He crossed the road, Mercedes with him.
There is a corner on Coon Lake Road, right before what was my home. It is a fast road, and the second Charley crossed it and ran into the woods on the other side, I knew they were in trouble.
I ran and called to them- light had fallen so now it was all about headlights. And that slow motion thing happened- as reality hits the storm cloud, and all things terrible become real, I saw Mercedes running in the brush and called him, at the same time a car’s headlights beat down the mist of a warm fog, and it was pretty obvious that the truck was coming fast.
As I cried out to Mercedes, and he crossed over- that is when the chess match ended. The second before you are mated, you realize all of your miscalculations- and the fact that Mercedes was in my hands blasted away in my head- as I realized Charley was sure to follow. To come to his brother. To run without care as he had been accustomed to from the day earlier. To run free. Charley ran to me.
What is it about collisions that are so horrible? There is no CSI movie, any sort of cinematic replay, that can revive the absolute horror of watching death become an inescapable moment. There are moments to that painting that are not teaching tools. You can never learn from them. There is the second you realize you have one dog in hand. Barely escaping the headlights- but in hand. The eclipsed second after that is the one you regret forever. As you watch those lights continue and the animal becomes mated to them.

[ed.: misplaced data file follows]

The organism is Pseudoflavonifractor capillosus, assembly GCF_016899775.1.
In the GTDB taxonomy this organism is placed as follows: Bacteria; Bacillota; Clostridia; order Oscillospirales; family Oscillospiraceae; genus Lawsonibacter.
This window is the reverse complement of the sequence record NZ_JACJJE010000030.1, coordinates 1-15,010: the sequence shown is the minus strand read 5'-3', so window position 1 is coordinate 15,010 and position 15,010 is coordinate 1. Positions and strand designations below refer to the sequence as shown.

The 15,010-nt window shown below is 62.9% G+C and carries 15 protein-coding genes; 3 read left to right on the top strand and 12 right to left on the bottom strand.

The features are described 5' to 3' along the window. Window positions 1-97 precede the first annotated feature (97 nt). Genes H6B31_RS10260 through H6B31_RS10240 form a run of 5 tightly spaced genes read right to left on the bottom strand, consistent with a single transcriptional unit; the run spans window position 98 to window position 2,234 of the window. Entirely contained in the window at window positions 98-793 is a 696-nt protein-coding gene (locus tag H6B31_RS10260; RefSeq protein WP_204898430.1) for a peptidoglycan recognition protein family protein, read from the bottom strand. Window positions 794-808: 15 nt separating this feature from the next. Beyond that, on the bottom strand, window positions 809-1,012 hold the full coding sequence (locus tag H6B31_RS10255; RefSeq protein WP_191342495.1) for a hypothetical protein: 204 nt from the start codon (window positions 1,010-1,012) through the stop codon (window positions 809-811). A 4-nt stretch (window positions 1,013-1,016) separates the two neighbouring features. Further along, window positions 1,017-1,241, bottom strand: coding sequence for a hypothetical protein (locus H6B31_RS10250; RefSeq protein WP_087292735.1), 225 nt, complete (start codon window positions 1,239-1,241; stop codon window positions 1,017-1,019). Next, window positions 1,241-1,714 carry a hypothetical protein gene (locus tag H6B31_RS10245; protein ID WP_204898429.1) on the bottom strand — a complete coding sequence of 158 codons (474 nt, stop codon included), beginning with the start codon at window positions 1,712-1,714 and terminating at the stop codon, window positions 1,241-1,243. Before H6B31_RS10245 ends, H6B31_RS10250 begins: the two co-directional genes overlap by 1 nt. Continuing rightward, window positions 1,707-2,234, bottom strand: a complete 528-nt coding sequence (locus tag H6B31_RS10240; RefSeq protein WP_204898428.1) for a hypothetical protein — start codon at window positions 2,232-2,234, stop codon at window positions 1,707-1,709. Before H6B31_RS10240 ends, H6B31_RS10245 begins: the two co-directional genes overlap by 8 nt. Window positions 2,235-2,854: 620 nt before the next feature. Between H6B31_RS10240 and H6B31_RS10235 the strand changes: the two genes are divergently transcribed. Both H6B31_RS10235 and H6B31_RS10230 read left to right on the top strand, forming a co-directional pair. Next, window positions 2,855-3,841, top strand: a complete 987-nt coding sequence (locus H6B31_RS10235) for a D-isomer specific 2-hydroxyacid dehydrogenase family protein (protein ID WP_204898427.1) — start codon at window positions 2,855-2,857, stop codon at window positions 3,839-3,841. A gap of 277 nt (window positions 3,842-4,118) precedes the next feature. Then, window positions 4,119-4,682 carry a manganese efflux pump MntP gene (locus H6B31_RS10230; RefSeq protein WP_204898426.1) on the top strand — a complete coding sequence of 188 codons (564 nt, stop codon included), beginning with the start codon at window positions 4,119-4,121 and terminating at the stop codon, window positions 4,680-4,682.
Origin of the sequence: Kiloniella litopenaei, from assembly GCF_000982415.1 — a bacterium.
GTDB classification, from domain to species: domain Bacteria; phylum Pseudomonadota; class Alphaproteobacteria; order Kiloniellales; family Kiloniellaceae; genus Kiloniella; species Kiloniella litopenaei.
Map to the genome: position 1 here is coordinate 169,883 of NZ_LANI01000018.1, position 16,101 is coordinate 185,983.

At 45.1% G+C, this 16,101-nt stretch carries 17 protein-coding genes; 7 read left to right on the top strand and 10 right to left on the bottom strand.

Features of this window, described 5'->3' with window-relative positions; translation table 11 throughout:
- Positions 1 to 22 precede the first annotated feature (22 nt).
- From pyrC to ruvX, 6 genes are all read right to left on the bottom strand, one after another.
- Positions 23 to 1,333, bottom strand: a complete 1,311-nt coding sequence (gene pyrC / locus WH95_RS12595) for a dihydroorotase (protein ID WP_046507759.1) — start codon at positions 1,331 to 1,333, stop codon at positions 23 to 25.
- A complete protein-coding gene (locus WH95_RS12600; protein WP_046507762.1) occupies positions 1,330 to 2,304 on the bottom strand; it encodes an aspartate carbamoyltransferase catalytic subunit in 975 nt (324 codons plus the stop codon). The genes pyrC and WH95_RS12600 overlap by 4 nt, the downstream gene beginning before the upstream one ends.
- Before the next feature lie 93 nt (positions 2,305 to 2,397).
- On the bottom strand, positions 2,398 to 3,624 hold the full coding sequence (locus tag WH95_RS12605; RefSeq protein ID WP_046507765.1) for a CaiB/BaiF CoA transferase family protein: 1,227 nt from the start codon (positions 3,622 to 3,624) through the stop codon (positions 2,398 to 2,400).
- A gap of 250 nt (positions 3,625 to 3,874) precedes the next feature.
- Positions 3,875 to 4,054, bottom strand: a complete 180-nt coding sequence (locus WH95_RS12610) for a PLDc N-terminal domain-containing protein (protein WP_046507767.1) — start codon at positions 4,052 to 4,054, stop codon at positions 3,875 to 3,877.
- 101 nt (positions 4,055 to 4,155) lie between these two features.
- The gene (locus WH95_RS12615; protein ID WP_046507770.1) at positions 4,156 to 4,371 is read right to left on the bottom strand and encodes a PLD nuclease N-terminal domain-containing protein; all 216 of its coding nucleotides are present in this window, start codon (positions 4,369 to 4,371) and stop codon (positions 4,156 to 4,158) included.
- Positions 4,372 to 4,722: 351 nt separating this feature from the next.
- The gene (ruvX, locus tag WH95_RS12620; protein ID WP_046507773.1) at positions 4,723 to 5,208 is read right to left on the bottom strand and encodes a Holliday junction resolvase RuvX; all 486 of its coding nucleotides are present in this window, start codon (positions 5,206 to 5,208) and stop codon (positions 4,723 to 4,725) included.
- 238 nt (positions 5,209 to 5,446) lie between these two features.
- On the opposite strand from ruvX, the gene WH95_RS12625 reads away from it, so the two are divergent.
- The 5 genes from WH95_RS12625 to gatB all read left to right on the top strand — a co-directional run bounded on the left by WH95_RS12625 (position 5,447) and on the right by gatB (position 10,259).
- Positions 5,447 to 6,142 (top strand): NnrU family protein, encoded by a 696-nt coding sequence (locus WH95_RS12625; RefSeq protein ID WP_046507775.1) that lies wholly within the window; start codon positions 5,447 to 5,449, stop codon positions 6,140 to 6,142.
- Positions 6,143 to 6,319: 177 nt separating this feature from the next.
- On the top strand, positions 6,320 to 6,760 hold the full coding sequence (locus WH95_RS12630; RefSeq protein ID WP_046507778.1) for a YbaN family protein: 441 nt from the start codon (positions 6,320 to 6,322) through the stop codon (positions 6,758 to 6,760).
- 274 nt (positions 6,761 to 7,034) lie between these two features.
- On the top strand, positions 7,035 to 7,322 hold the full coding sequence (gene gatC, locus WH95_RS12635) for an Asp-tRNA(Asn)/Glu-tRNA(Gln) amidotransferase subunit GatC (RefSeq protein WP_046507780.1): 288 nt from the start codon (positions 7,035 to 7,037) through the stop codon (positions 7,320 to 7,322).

Slow motion damage- the stuff you see in movies, as you watch the headlight blast the spit from the mouth of your dog. A spot light nothing more. A split second like a football game- where a head gets nailed, but there is only one shot- no replays. He was blown away to the side, a splatter of hope was just wasted by a driver that slowed down- but was too much of a coward to stop.
So that’s how it went. A 4 month old dog carried and laid to the floor of a stupidly unfinished kitchen. Laid to rest so that his brother could come to grips with it- Mercedes was now scared forever. Charlie didn’t bleed much- so there weren’t boards I would have to rip up to manage a statement of respect.
The ground that night was too frozen to dig, so I got a lot of dirt and built a mound. Collar and all.
The next day I had to drive to Port Huron (180 miles) in the middle of a northern Michigan snow storm) to cover a hospital. That was 6 hours of flashbacks. The kind that make you snap your head back- a tornado of reminder and denial. You can’t really shake your head enough.
Mercedes never recovered. He always cried, was an amazingly affectionate companion dog to my daughter, and in 2001 died from a tumor that had grown on his left shoulder.
That was back in the day that I smoked, his tumor had split his skin, I took him to the vet, people saw him and couldn’t look at him he looked that tragic. I walked him after I knew what the Vet said, there were no options. And just smoked a stupid cigarette with Mercedes on a curb. I then brought him in and held his paw as he was injected and died right there before my eyes- Like Charlie. Like Charlie he died in front of me.
So those are two Detroit dogs that no one will ever know. I have to put it on paper to at least make their lives real.